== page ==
Faber is a writer who flaunts a certain shamelessness about devising gambits to catch the reader’s attention. The narrator of The Crimson Petal and the White compares himself to the prostitutes who form the milieu from which the heroine springs. The woman driving around Scotland in Under the Skin turns out to be an alien picking up human males for the food supply of her native planet. The Book of Strange New Things chases the spectre of some hidden Heart-of-Darkness horror. D: A Tale of Two Worlds, in a less hokey way than its predecessors, is equally adept at grabbing and keeping interest, seamless and sure-footed throughout.
In that other world, known as Gampalonia, there are entertaining details: gleaming Ds carried through the air by dragonflies, kindly cat-headed people known as the Drood; but the story lacks drama. Dhikilo encounters prejudice and oppression, both of which she escapes in a not entirely convincing manner, completing her mission at no real cost to herself. She gets cold and hungry, but there’s no sense of peril, or that anything is truly at stake. Faber’s novels are often distinguished by his mastery of eerie dread; that’s precisely what’s missing here.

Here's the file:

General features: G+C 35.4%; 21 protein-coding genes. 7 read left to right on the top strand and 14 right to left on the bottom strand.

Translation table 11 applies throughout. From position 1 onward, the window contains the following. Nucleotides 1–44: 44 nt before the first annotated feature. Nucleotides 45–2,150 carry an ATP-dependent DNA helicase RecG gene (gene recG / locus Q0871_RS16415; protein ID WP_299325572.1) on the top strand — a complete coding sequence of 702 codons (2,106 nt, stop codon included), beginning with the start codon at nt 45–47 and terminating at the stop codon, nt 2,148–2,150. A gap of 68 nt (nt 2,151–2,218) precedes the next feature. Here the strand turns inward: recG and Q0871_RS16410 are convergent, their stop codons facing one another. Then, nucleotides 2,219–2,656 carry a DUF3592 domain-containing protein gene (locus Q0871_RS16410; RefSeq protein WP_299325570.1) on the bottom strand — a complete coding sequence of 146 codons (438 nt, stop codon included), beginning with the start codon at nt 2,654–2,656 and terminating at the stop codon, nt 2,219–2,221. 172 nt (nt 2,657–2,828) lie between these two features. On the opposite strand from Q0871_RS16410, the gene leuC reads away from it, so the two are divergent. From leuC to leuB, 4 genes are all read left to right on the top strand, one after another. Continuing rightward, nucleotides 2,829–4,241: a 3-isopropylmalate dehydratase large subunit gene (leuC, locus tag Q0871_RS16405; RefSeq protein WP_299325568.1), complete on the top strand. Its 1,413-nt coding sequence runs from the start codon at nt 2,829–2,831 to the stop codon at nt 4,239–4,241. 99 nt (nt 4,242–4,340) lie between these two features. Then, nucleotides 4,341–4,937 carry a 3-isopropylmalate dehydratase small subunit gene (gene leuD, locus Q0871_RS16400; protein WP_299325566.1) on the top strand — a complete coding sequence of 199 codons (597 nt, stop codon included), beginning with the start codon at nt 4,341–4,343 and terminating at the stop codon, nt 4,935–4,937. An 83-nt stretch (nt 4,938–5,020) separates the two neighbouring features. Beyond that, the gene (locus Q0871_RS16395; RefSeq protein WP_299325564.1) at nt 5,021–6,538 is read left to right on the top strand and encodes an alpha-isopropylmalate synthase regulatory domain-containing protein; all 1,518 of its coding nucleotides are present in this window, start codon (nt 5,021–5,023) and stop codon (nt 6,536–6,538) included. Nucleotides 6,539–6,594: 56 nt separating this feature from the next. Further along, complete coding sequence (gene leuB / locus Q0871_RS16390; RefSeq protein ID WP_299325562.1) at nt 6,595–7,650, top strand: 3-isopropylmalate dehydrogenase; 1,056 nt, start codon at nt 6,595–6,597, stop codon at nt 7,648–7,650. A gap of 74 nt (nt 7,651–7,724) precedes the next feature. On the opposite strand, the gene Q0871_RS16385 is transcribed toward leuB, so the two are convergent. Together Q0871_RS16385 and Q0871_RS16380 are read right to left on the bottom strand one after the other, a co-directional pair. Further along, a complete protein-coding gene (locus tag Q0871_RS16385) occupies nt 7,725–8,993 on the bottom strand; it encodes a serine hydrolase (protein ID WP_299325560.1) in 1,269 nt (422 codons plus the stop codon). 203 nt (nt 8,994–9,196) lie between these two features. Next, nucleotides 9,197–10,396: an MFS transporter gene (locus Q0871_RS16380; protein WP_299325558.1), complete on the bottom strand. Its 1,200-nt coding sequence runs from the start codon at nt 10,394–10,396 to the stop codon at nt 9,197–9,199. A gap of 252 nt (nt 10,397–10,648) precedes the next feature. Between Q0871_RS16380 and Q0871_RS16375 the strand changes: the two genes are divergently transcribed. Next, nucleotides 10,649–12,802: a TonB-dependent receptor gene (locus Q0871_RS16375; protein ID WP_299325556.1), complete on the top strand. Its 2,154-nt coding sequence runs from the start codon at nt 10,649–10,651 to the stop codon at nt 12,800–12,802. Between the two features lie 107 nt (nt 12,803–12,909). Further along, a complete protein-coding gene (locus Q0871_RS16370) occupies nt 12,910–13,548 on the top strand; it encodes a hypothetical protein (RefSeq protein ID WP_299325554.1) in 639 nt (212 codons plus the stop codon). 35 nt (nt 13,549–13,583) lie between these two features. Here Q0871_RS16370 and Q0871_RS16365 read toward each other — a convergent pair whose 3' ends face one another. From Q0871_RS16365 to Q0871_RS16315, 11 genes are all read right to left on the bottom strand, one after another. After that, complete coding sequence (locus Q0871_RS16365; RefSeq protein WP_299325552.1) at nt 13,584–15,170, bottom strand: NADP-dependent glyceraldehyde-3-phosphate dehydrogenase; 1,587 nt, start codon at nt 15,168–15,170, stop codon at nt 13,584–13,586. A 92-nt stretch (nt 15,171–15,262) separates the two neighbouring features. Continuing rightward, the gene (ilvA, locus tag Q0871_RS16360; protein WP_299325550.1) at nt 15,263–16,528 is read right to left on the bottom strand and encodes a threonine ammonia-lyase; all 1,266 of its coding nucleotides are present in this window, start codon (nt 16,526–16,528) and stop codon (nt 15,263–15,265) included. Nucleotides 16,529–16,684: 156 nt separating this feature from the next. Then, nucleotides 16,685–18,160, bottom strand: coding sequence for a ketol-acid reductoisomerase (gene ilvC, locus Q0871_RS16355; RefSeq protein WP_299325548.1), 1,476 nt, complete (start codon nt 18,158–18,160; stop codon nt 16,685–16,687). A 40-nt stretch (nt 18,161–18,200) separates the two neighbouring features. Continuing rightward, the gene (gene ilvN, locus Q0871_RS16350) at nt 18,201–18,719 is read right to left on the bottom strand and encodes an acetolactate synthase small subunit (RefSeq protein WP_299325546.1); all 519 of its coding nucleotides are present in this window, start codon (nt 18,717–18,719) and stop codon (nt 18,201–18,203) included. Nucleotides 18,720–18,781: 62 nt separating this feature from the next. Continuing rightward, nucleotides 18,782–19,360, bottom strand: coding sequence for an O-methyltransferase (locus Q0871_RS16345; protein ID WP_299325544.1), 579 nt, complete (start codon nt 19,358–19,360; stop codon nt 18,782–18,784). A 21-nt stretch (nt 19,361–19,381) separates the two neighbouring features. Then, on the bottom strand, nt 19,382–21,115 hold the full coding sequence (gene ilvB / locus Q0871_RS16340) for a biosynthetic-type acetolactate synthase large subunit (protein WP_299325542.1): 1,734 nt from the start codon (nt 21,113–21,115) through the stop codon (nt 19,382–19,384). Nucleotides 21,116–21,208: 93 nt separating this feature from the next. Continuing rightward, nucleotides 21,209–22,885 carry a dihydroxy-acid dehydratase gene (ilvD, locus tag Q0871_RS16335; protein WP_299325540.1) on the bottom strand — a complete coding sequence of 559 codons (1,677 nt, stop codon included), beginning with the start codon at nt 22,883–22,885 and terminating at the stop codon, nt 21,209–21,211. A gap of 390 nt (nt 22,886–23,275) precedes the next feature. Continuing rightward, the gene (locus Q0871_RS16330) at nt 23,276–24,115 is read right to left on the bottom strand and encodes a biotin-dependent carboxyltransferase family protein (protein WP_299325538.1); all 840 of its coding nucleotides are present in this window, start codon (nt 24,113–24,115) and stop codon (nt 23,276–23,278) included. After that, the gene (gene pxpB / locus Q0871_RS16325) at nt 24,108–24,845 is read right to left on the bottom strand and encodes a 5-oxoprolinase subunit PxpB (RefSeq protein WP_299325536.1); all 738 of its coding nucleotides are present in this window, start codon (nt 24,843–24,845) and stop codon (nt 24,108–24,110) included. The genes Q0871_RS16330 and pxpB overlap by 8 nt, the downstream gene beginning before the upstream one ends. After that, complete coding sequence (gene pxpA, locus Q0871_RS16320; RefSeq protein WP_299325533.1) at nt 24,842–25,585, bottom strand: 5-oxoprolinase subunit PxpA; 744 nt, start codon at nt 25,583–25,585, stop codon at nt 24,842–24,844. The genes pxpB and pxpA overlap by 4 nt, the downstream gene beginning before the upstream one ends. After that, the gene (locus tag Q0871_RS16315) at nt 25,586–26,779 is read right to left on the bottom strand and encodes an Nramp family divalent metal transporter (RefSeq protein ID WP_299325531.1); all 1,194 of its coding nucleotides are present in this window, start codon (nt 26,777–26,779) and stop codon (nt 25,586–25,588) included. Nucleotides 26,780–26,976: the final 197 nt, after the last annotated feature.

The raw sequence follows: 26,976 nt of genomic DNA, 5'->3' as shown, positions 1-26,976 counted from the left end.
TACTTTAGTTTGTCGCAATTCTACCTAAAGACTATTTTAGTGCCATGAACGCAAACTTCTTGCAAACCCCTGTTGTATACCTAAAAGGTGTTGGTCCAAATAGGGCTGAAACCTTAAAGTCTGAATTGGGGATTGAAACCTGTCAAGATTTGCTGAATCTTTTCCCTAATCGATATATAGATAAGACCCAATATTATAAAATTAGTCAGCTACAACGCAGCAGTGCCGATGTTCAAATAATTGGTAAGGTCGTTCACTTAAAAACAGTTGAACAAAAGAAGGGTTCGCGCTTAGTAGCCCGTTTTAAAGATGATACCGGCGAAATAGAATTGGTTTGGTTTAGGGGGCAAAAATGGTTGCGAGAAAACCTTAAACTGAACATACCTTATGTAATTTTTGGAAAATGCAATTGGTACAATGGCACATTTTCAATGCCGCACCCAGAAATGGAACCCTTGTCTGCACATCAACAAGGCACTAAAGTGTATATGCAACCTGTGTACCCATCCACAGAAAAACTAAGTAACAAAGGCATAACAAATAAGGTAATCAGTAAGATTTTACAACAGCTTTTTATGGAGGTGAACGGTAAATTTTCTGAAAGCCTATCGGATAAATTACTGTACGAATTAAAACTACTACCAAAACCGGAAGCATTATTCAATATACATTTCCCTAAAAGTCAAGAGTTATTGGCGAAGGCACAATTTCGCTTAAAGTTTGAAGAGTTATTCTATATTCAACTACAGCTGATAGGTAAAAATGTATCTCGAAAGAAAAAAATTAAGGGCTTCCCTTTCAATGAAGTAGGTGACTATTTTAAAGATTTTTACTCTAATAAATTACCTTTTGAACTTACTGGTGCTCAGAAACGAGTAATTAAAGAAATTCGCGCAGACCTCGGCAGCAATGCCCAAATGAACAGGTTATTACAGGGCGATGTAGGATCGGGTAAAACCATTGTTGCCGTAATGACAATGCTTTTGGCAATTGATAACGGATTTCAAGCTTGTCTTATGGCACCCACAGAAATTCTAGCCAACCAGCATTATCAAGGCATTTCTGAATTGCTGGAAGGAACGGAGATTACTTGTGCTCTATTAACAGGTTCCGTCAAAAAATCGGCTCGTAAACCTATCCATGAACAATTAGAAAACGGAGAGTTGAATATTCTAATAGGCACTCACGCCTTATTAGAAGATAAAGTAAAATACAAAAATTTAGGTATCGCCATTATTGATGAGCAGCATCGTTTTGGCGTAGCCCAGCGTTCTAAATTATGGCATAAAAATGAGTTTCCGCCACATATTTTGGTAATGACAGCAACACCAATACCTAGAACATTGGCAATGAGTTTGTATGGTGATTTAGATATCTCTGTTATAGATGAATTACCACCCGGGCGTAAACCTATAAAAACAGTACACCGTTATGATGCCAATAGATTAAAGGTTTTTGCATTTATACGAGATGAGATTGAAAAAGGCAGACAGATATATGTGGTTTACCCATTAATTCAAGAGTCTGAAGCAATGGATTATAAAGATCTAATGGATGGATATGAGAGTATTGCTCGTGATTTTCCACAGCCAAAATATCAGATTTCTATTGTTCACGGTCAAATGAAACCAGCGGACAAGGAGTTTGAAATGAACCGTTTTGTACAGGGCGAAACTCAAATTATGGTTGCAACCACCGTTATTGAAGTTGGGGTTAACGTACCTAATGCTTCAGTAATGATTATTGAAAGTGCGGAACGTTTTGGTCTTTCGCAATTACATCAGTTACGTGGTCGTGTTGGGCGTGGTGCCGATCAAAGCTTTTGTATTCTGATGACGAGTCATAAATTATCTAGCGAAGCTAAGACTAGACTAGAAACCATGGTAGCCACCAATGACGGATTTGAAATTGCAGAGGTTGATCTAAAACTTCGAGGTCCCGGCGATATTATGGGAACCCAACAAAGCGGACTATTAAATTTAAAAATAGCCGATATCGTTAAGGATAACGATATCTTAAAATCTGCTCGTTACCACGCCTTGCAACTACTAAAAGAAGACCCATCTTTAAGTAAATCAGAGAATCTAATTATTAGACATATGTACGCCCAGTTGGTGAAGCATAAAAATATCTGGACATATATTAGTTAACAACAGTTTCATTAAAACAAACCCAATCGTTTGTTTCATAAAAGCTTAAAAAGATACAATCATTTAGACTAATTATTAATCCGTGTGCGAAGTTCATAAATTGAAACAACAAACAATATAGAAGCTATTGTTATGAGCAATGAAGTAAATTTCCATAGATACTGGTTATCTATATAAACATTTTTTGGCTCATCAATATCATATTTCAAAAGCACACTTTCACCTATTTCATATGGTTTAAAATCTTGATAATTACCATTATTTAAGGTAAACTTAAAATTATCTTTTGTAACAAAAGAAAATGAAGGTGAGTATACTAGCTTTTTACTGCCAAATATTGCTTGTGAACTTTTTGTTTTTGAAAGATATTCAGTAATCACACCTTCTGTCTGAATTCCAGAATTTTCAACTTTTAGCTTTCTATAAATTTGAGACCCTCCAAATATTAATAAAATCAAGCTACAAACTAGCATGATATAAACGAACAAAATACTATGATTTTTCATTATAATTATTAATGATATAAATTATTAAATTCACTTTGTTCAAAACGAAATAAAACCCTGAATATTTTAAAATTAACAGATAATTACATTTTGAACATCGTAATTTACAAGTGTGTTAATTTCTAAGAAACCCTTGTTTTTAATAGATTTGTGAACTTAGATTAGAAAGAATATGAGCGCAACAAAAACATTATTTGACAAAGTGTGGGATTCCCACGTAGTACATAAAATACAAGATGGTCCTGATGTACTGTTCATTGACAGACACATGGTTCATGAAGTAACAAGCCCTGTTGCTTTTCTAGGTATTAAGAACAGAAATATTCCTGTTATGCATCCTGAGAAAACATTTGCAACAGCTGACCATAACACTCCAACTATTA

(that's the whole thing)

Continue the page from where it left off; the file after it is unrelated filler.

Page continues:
The story – in terms of motivation and cause-and-effect and worldbuilding, which are as important if not more important in fantasy than in realist writing – doesn’t really cohere. Things just sort of happen. Loose ends dangle. An intrusive narrator – survivor, perhaps, of an early draft – comes in for a page or two, then fades. If I had to guess why Faber spent so long writing the book, I’d say he had a series of wonderful ideas and then struggled to incorporate them into a story. It’s testament to his storytelling gift and the warmth and charm of his writing that it doesn’t much matter in the end.
Faber acknowledges his debt to The Wizard of Oz, to Narnia, to Wonderland and, of course, to a certain Charles Ickens. As an evoted Ickensian, I ought to love this book. The scheme is inspired, but D is curiously unsatisfactory. The Sunday Times review of The Crimson Petal and the White (2002) described Faber’s reimagining of a Victorian doorstopper as a “psychosexual cauldron”. D is more of a chaste bouillabaisse. There are wonderful things in it, but the stock is under-peppered. Be kind, is the message. Be good. Dare to stand up to dictators. One doesn’t disagree, but one wishes for greater darkness in the telling.